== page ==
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Somnostat SIGNED

The Homeostatic Regulation and Biological Function of Sleep

Total Cost €

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EC-Contrib. €

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Partnership

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 Somnostat project word cloud

Explore the words cloud of the Somnostat project. It provides you a very rough idea of what is the project "Somnostat" about.

metabolism    mechanistic    activates    parallels    clear    connection    prerequisite    understand    endocytosis    encoded    conductances    excitability    electron    dfb    chemistry    biological    electrical    cell    stress    signals    first    preliminary    active    autonomous    revealing    insights    universal    pressure    point    lifespan    hyperkinetic    question    intrinsic    synaptic    subunit    rho    antagonistically    transport    fan    drive    shaker    disease    energy    persistently    shaped    nature    strengthen    vice    molecular    channel    function    rising    body    brain    transducers    exist    silent    nicotinamide    oxidative    inducing    biophysics    waking    regulated    independently    broad    dozen    gtpases    plasma    fluctuates    monitor    mechanisms    validity    cellular    cofactor    vital    sleep    responds    neurons    gained    central    versa    showed    respiration    disruptions    gated    responsible    unknown    mitochondrial    bound    membrane    consequence    potassium    mammalian    beta    sandman    machinery    redox    switching    hypothalamus    implicated    leak    data    aging    modulated    gtpase    electrically    seek    relay    perturbing    extraction    drosophila    voltage    dorsal   

Project "Somnostat" data sheet

The following table provides information about the project.

Coordinator
THE CHANCELLOR, MASTERS AND SCHOLARS OF THE UNIVERSITY OF OXFORD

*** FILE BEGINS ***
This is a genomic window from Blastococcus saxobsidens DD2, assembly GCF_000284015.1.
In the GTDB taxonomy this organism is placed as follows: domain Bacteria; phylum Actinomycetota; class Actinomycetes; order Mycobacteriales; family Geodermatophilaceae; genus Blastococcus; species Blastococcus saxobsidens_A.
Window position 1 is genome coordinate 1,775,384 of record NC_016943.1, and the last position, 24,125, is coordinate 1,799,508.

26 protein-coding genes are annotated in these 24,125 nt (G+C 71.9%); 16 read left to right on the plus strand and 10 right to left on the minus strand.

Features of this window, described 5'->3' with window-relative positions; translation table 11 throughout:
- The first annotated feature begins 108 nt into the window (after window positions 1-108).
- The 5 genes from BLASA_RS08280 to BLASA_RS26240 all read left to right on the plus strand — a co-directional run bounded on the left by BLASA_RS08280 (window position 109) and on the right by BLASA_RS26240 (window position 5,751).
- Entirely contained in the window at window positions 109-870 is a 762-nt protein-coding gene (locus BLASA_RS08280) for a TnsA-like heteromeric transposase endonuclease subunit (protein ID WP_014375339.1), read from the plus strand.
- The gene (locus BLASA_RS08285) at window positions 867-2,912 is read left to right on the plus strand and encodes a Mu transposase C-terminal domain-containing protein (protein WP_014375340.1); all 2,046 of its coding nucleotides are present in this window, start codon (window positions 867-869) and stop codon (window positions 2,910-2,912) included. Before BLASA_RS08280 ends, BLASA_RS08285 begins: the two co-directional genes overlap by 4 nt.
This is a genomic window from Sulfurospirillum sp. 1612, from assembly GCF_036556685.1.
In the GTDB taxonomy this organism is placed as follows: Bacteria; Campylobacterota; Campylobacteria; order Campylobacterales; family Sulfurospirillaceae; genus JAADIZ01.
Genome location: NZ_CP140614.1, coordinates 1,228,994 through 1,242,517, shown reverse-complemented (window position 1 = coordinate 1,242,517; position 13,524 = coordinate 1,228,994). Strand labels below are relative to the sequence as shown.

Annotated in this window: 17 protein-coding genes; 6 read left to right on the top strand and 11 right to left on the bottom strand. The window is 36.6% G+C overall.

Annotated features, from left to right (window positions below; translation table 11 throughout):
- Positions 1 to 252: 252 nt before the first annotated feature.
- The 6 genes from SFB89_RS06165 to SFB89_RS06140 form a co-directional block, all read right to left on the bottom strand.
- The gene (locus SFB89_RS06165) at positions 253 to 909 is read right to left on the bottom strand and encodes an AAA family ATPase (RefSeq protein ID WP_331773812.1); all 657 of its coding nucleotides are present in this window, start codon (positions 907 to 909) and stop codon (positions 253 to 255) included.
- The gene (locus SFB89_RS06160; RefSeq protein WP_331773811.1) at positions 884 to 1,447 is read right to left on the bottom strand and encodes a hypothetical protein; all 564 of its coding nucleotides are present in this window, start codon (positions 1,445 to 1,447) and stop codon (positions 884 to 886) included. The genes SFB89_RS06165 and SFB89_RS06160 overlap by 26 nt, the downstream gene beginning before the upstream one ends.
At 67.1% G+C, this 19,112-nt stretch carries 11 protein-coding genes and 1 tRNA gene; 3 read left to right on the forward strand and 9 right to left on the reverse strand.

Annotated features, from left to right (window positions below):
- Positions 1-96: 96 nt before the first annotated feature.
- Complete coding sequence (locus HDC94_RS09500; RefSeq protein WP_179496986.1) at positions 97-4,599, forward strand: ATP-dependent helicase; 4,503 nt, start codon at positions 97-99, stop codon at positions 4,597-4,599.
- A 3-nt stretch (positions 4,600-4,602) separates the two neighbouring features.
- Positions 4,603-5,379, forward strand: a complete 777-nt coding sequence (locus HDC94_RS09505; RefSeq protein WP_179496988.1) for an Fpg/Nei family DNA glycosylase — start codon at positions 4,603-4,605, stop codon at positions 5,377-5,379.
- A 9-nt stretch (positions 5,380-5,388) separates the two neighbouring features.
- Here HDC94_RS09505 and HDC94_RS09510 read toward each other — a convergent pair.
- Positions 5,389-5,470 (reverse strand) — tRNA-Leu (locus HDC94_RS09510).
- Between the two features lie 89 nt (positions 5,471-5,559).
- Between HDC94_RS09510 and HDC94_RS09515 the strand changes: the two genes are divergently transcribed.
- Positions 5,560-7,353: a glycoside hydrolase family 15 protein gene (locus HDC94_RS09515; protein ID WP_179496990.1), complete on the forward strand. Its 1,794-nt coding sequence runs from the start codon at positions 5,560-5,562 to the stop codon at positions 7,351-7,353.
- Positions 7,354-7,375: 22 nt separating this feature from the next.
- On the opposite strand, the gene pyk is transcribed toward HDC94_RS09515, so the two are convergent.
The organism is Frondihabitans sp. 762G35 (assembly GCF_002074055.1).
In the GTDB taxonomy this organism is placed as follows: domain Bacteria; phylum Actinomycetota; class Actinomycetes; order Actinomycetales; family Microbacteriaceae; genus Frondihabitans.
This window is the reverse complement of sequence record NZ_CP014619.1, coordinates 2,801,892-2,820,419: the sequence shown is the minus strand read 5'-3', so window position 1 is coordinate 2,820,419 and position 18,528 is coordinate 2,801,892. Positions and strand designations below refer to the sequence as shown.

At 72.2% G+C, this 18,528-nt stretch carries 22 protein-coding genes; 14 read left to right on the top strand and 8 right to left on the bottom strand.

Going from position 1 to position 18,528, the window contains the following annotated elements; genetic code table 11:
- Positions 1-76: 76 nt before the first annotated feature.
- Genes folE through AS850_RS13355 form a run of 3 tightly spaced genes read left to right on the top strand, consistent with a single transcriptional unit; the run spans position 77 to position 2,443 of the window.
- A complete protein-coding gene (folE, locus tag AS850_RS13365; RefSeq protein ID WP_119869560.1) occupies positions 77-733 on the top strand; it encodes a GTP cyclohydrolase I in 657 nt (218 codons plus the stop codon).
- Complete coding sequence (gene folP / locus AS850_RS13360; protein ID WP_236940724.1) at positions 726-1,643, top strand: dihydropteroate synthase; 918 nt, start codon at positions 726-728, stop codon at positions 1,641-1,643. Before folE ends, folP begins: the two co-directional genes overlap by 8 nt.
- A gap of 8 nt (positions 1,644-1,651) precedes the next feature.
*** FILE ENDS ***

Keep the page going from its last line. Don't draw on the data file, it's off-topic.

Organization address
address: WELLINGTON SQUARE UNIVERSITY OFFICES
city: OXFORD
postcode: OX1 2JD
website: www.ox.ac.uk

contact info
title: n.a.
name: n.a.
surname: n.a.
function: n.a.
email: n.a.
telephone: n.a.
fax: n.a.

 Coordinator Country United Kingdom [UK]
 Total cost 2˙374˙999 €
 EC max contribution 2˙374˙999 € (100%)
 Programme 1. H2020-EU.1.1. (EXCELLENT SCIENCE - European Research Council (ERC))
 Code Call ERC-2018-ADG
 Funding Scheme ERC-ADG
 Starting year 2019
 Duration (year-month-day) from 2019-10-01   to  2024-09-30

 Partnership

Take a look of project's partnership.

# participants  country  role  EC contrib. [€] 
1    THE CHANCELLOR, MASTERS AND SCHOLARS OF THE UNIVERSITY OF OXFORD UK (OXFORD) coordinator 2˙374˙999.00

Map

 Project objective

Sleep is vital and universal, but its biological function remains unknown. This project will seek to understand why we need to sleep by studying how the brain responds to sleep loss. My previous work in Drosophila showed that rising sleep pressure activates two dozen sleep-inducing neurons in the dorsal fan-shaped body (dFB) of the central complex. Sleep need is encoded in the electrical excitability of these neurons, which fluctuates because two potassium conductances, voltage-gated Shaker and the leak channel Sandman, are modulated antagonistically. As a consequence, dFB neurons are electrically silent during waking and persistently active during sleep. The key open question addressed in this project is the nature of the molecular changes that drive dFB neurons into the electrically active state. My preliminary data point to two dFB-intrinsic transducers of sleep pressure. First, the Shaker β subunit Hyperkinetic responds via a bound nicotinamide cofactor to oxidative by-products of mitochondrial electron transport, revealing a potential connection between energy metabolism, oxidative stress, and sleep, three processes implicated independently in lifespan, aging, and disease. To strengthen this connection, we will monitor sleep and the biophysics of dFB neurons after perturbing mitochondrial respiration or cellular redox chemistry and vice versa. Second, Rho GTPases relay currently unknown signals to the machinery responsible for the regulated endocytosis of Sandman, whose extraction from the plasma membrane is a prerequisite for switching the sleep-promoting activity of dFB neurons on. To identify these signals, we will investigate cell-autonomous, synaptic, and non-synaptic mechanisms of GTPase control. Because clear parallels exist between dFB neurons and sleep-active neurons in the mammalian hypothalamus, mechanistic insights that can currently be gained only in Drosophila are expected to have broad validity for understanding sleep and its disruptions.

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The information about "SOMNOSTAT" are provided by the European Opendata Portal: CORDIS opendata.

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